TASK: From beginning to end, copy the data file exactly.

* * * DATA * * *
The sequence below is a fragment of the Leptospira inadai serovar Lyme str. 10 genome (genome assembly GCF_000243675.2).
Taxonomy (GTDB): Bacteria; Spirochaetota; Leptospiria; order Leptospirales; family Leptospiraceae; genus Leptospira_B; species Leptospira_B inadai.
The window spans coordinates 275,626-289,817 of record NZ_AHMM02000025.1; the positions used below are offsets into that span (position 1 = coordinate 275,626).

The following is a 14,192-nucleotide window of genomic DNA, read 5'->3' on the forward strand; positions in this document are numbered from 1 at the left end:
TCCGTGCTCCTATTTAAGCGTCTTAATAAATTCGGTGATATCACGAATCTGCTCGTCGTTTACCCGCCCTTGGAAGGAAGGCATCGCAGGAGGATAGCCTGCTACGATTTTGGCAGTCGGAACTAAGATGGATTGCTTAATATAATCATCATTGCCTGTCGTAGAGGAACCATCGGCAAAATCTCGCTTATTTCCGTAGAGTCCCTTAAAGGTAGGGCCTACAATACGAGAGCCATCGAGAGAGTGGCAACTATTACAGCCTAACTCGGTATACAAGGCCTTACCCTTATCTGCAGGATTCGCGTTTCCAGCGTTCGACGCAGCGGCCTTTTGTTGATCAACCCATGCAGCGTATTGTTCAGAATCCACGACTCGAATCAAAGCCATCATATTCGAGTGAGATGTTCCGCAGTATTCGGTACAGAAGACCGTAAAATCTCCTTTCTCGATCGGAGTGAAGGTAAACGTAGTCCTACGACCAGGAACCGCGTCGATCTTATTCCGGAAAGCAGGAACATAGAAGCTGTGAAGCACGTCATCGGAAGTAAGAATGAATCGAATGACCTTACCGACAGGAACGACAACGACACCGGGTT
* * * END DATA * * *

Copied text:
The sequence below is a fragment of the Leptospira inadai serovar Lyme str. 10 genome (genome assembly GCF_000243675.2).
Taxonomy (GTDB): Bacteria; Spirochaetota; Leptospiria; order Leptospirales; family Leptospiraceae; genus Leptospira_B; species Leptospira_B inadai.
The window spans coordinates 275,626-289,817 of record NZ_AHMM02000025.1; the positions used below are offsets into that span (position 1 = coordinate 275,626).

The following is a 14,192-nucleotide window of genomic DNA, read 5'->3' on the forward strand; positions in this document are numbered from 1 at the left end:
TCCGTGCTCCTATTTAAGCGTCTTAATAAATTCGGTGATATCACGAATCTGCTCGTCGTTTACCCGCCCTTGGAAGGAAGGCATCGCAGGAGGATAGCCTGCTACGATTTTGGCAGTCGGAACTAAGATGGATTGCTTAATATAATCATCATTGCCTGTCGTAGAGGAACCATCGGCAAAATCTCGCTTATTTCCGTAGAGTCCCTTAAAGGTAGGGCCTACAATACGAGAGCCATCGAGAGAGTGGCAACTATTACAGCCTAACTCGGTATACAAGGCCTTACCCTTATCTGCAGGATTCGCGTTTCCAGCGTTCGACGCAGCGGCCTTTTGTTGATCAACCCATGCAGCGTATTGTTCAGAATCCACGACTCGAATCAAAGCCATCATATTCGAGTGAGATGTTCCGCAGTATTCGGTACAGAAGACCGTAAAATCTCCTTTCTCGATCGGAGTGAAGGTAAACGTAGTCCTACGACCAGGAACCGCGTCGATCTTATTCCGGAAAGCAGGAACATAGAAGCTGTGAAGCACGTCATCGGAAGTAAGAATGAATCGAATGACCTTACCGACAGGAACGACAACGACACCGGGTT